Brief Introduction to the Governance of Wellington College China Schools
Wellington College China currently has nine governors who are jointly appointed by Wellington College China and Wellington College in the UK. Currently, the Board has British and Chinese educators, a legal expert, finance experts, a tax expert and entrepreneurs who understand how to operate in China. Wellington College China governors are always available to provide advice and support to any of the Wellington China colleges.
A subset of five of the nine Wellington College China members form the School Affairs Committee (SAC) for each college. This is the legal board for the college, where key strategic decisions are approved. The SAC meets twice a year. The members for Wellington College China and their biographies can be seen below.
Each college’s SAC is supported by three sub-committees, which are the forums for more detailed discussions on focused topics. This is also where external advisors are invited to attend for support where needed (for example, facilities management experts). The three sub-committees are: Academic, Facilities and Services, and Finance.
The 3 sub committees meet prior to each of the SAC meetings. Educational needs of the college always come first. The recommendations and meeting minutes of the three sub-committee meetings are then submitted to the SAC meetings.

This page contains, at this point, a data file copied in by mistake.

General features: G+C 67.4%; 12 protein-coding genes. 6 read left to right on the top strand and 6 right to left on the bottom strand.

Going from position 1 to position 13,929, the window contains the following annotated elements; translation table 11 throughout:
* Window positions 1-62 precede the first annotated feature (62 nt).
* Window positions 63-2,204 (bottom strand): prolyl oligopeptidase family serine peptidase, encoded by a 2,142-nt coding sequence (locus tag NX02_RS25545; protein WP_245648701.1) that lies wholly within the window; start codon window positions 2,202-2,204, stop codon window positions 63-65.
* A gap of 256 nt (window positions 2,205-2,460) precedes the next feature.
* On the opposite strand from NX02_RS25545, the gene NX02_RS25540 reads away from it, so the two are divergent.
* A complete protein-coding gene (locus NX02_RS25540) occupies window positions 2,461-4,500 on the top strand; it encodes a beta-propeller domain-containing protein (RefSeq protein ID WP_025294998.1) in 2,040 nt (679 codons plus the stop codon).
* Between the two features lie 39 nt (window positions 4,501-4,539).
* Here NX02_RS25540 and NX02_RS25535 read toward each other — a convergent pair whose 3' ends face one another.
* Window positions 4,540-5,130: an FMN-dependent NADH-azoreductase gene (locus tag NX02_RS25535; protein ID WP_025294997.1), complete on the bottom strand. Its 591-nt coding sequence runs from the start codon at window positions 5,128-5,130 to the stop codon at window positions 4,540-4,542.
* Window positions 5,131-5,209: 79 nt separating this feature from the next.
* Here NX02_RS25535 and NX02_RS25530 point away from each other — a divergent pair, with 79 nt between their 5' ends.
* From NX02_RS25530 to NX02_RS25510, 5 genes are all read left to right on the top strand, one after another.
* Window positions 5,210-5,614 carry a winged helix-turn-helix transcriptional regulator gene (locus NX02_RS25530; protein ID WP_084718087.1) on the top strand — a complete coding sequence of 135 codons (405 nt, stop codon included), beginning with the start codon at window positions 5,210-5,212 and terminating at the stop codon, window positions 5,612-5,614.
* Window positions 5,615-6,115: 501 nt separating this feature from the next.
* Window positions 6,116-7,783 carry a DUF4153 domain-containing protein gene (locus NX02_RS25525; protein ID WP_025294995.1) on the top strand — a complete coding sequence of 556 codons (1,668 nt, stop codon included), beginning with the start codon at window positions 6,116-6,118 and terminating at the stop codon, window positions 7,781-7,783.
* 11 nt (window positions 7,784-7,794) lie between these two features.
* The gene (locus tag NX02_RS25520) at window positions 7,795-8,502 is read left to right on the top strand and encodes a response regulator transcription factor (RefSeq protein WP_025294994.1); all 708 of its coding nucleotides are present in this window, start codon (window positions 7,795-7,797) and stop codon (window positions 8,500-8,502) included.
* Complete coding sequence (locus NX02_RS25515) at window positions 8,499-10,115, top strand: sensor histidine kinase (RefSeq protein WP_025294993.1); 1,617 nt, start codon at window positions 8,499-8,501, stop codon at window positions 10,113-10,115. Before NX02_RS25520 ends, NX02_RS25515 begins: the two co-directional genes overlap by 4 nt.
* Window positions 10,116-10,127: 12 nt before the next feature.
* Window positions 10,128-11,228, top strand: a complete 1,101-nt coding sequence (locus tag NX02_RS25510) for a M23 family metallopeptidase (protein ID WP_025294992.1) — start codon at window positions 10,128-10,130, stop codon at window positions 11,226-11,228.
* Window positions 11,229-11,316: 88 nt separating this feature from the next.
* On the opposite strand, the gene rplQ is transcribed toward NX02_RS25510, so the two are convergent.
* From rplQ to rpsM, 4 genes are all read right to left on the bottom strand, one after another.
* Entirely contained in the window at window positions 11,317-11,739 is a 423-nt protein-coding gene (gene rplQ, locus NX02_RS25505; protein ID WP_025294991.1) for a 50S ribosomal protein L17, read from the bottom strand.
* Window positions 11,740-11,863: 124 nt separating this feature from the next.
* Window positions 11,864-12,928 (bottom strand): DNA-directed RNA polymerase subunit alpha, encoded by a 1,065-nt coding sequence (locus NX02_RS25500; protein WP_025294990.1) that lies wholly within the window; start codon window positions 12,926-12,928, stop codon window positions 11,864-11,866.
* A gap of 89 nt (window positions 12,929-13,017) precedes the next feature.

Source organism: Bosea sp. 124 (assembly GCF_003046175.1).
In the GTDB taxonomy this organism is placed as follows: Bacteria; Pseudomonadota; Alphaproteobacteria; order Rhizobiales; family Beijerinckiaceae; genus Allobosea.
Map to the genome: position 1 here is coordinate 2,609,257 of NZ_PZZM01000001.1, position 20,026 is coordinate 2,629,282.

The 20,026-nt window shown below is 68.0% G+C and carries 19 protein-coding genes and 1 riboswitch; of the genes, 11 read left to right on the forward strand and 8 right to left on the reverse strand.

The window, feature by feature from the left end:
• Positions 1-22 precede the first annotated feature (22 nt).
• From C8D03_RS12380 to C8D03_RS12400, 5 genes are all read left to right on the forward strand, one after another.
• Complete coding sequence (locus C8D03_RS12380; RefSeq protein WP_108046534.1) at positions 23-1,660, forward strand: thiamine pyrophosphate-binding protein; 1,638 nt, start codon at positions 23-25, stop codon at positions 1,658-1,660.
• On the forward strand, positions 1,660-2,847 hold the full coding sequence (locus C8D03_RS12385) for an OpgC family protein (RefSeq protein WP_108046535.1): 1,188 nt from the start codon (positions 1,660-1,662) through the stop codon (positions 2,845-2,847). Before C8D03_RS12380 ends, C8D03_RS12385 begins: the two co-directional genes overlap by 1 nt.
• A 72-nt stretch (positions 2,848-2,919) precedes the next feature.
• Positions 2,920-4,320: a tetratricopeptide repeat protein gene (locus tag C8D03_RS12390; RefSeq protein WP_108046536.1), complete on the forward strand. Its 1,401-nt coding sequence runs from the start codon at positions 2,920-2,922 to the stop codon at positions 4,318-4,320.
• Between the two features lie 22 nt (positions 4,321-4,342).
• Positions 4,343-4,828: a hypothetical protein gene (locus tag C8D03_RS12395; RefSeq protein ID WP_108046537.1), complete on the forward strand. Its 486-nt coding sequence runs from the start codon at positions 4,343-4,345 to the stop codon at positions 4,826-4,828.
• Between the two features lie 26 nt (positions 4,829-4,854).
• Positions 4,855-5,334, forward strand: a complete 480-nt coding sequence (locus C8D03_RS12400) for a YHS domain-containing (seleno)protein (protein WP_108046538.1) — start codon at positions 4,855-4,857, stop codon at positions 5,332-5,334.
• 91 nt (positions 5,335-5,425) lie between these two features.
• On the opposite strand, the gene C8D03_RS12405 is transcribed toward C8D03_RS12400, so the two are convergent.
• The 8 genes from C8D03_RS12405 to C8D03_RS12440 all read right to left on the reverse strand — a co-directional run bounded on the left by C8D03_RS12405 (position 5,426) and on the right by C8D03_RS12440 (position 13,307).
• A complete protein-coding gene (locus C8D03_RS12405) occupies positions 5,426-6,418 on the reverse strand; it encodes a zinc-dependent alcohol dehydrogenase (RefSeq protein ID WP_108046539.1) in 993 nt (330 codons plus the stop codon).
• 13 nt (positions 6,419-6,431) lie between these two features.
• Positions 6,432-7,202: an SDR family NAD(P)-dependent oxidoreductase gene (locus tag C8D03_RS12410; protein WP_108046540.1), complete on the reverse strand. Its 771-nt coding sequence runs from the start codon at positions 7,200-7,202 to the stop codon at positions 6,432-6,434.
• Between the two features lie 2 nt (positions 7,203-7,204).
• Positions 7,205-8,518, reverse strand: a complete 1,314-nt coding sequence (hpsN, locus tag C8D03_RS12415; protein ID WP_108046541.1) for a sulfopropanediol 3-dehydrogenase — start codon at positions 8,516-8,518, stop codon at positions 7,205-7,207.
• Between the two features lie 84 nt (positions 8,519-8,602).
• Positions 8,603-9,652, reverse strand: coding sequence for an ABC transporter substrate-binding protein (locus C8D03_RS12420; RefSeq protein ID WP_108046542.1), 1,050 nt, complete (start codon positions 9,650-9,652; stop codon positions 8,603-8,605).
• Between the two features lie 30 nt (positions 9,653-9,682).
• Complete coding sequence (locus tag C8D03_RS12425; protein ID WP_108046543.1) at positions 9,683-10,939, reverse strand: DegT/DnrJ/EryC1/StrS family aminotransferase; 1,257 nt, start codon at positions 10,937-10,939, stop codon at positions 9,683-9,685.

The college budgeting process and timeline is designed to support each college’s strategic planning. All Wellington College China colleges are not-for-profit organisations. Financial management is driven by educational quality. Thus, any surpluses generated are invested back into the colleges. Wellington College China governance undergoes an annual evaluation process to examine the effectiveness of its strategic leadership.
The Board works with an experienced UK school governance specialist who provides ongoing training and support. This process keeps the board professional and adaptable to the school’s needs. The role of a governor is to be a ‘critical friend’ to the school leaders. ‘Critical’ in order to continually strive to raise the bar and hold the leaders accountable to deliver ever higher standards. ‘Friendly’ because the role is supportive with a mutually shared vision.